Ebenezer Church and Betania Mission complex - McKenzie Street
In July 1889 a decision was made that the Church of Sweden would start mission work at Dundee. Revs Lars Norenius, Witt and Walberg were delegated to make the necessary preparations during 1889 and 1890. In 1891 2 acres of land was bought at Dundee Coalfields as well as a small, simple dwelling house. A small chapel was built and consecrated and Rev Norenius moved in the new parsonage with his family. In 1893 a school house and small house for an evangelist were built. Rev Norenius also started mission work in Dundee proper. As this mission work grew it was decided to buy a plot of land and build a chapel and dwelling house. With the growth in work in the town of Dundee, it was decided to move the mission into Dundee Proper. Over time more sections were added, with a school, parsonage in 1897 and Ebenezer church in 1898.
On 12 January 1899 Betania hospital and “Imbewana”, the nurses home were opened.. The first matron of the hospital was Baroness Posse (1899-1901). She had previously taught in the mission school at Rorke’s Drift. She had personally paid for the construction of the hospital and nurses home and until 1903 paid all the running expenses of the hospital and the salaries of the nurses. The hospital literally had a baptism by fire, when on 18 January 1899 they had to deal with a number of European and Zulu casualties from a mine disaster – many were badly burnt.
Then in October they were sheltering from the shells landing just in front of their buildings during the Battle of Talana.
Today the site is once again a mission. The original hospital - with its 1930’s additions and enlargement, the original “Imbewana” and church are all still there. Many of the buildings that grew over the years still exist and others like the school building have been altered and reconstructed for modern use. Elements of the original buildings were retained and still be seen in the buildings today.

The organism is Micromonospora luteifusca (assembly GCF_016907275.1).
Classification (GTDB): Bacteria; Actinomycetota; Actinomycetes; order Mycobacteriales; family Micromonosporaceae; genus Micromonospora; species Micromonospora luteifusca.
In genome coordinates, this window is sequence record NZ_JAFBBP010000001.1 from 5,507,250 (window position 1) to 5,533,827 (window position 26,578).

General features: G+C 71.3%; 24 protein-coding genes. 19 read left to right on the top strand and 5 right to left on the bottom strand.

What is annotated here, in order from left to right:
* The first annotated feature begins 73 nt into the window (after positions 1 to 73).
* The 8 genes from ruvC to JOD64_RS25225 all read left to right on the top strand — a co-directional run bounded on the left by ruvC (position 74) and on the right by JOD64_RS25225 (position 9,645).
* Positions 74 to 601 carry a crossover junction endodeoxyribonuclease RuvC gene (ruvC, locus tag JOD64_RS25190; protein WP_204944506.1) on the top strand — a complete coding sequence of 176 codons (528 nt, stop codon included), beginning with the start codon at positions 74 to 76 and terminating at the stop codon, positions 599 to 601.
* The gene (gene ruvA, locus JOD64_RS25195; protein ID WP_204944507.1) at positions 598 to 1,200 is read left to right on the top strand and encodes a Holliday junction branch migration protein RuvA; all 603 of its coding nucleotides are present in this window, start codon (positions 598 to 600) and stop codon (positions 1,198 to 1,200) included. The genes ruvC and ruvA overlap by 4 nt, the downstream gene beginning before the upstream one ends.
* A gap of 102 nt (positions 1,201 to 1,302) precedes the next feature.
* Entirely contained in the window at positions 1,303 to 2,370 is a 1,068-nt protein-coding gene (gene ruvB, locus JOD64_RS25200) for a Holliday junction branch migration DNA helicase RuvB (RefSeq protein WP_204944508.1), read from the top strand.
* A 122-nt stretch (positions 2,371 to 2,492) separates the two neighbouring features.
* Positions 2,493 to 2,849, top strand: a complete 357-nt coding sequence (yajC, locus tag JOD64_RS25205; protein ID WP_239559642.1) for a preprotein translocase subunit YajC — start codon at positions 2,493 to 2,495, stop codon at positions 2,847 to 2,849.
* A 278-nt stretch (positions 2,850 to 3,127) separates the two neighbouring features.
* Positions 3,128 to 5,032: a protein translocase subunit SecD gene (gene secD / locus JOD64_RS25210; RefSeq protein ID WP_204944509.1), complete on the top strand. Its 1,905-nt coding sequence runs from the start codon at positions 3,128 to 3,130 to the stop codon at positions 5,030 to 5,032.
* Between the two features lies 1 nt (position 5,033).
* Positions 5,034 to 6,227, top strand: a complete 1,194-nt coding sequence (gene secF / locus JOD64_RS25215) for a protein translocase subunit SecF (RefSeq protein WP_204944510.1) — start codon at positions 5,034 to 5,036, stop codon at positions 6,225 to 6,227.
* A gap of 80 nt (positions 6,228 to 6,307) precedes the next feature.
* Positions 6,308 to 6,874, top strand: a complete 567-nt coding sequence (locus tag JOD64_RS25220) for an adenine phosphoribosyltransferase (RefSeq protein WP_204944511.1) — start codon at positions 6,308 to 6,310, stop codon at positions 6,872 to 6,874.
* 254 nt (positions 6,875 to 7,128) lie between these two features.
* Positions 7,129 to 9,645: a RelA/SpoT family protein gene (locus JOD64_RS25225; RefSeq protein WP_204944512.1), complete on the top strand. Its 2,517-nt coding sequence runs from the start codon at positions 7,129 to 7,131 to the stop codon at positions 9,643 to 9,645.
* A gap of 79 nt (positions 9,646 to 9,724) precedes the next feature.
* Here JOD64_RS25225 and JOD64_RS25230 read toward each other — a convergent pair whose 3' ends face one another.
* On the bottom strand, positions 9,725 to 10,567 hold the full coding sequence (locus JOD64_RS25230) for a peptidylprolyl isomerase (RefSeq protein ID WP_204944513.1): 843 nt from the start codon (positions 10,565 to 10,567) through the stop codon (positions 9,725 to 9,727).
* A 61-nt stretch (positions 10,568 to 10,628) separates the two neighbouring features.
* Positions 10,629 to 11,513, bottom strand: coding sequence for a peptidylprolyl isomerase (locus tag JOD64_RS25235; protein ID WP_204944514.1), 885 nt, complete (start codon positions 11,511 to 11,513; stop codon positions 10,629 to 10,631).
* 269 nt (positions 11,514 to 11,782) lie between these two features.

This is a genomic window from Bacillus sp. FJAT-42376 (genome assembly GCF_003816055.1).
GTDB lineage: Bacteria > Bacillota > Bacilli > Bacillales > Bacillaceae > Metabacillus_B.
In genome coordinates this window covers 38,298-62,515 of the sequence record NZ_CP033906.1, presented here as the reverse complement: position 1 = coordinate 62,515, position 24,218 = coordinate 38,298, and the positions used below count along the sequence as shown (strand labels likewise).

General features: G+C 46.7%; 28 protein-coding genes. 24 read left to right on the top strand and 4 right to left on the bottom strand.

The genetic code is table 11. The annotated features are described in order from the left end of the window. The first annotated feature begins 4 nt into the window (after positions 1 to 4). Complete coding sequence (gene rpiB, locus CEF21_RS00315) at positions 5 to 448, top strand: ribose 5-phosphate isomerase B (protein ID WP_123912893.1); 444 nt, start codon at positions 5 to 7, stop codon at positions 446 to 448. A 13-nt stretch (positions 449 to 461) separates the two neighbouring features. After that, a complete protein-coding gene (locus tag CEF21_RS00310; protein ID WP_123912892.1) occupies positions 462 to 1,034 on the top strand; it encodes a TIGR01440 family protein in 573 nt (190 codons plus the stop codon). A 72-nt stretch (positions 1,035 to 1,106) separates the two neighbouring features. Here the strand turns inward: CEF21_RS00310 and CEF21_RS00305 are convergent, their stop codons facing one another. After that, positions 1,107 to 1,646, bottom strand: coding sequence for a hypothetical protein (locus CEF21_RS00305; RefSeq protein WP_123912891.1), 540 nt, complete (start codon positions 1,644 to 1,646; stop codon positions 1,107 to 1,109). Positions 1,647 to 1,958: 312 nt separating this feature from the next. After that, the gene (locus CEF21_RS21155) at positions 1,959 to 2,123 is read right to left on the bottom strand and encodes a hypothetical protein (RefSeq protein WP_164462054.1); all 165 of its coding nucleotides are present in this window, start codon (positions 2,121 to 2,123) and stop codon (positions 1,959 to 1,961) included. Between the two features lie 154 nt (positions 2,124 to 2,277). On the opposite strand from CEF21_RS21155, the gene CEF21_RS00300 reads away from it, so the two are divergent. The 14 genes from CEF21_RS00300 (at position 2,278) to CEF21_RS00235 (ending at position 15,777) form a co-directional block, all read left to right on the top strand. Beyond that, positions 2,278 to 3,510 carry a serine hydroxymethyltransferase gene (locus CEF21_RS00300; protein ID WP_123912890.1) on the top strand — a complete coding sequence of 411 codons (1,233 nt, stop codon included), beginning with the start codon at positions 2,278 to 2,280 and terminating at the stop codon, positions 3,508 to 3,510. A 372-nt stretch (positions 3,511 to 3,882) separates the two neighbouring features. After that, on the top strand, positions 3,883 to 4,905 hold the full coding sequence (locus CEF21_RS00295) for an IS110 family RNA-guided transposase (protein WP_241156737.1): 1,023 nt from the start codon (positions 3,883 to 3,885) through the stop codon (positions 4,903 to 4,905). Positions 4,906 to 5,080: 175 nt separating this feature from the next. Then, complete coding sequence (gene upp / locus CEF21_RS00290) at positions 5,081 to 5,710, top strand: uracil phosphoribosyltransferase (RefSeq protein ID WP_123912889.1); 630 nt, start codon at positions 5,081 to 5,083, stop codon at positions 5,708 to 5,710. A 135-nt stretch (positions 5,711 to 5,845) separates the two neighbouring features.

This is a declared Provincial Heritage Site.
During the battle of Talana, Rev Norenius offered the use of the hospital for wounded soldiers and the church was used as a hospital ward.
There is a military cemetery just behind the church. Today it is a Wesleyan church.
In the military cemetery, 15 British soldiers and 4 Boers, all of whom died of wounds in the hospital building near the church, were laid to rest. Amongst them are two British Officers: Capt. F. H. B. Connor (of the Royal Irish Fusiliers) and 2nd Lt. C. J. Genge (of the Royal Dublin Fusiliers). Also buried there is Tpr. R. A. Cunningham (of Bethune’s Mounted Infantry) who died in May 1900 during the British advance through northern Natal. There are also 4 Boers in this cemetery and the memorial is the only one in South Africa to record British and Boers names on the same memorial.
Capt. Frederick Henry Connor of the 1st Batt. Royal Irish Fusiliers died of wounds received in action at Talana Hill. He lies buried in the Betania Mission churchyard in Dundee, where a marble cross has been placed to his memorial. He was born in May 1862, joined his regiment in October 1884 and was promoted to Captain in August 1891. He received his mortal wound after crossing the wall which bounds the terrace on Talana.
2nd-Lt. Charles Jarvis Genge of the 2nd Batt. Royal Dublin Fusiliers was born on the 22 September 1877. He entered his battalion in January 1899 and was in Natal at the outbreak of the Anglo-Boer War.
He fell in the battle at Talana. He is buried in the Betania Mission churchyard, where a marble cross marks his grave.
The sheer numbers of wounded coming in to the hospital necessitated many of the buildings being used. The church became another ward for the wounded.
Members of the Dundee Town guard came to offer their services but could not carry weapons so the rifles of 7 of the men were hid in the bell tower.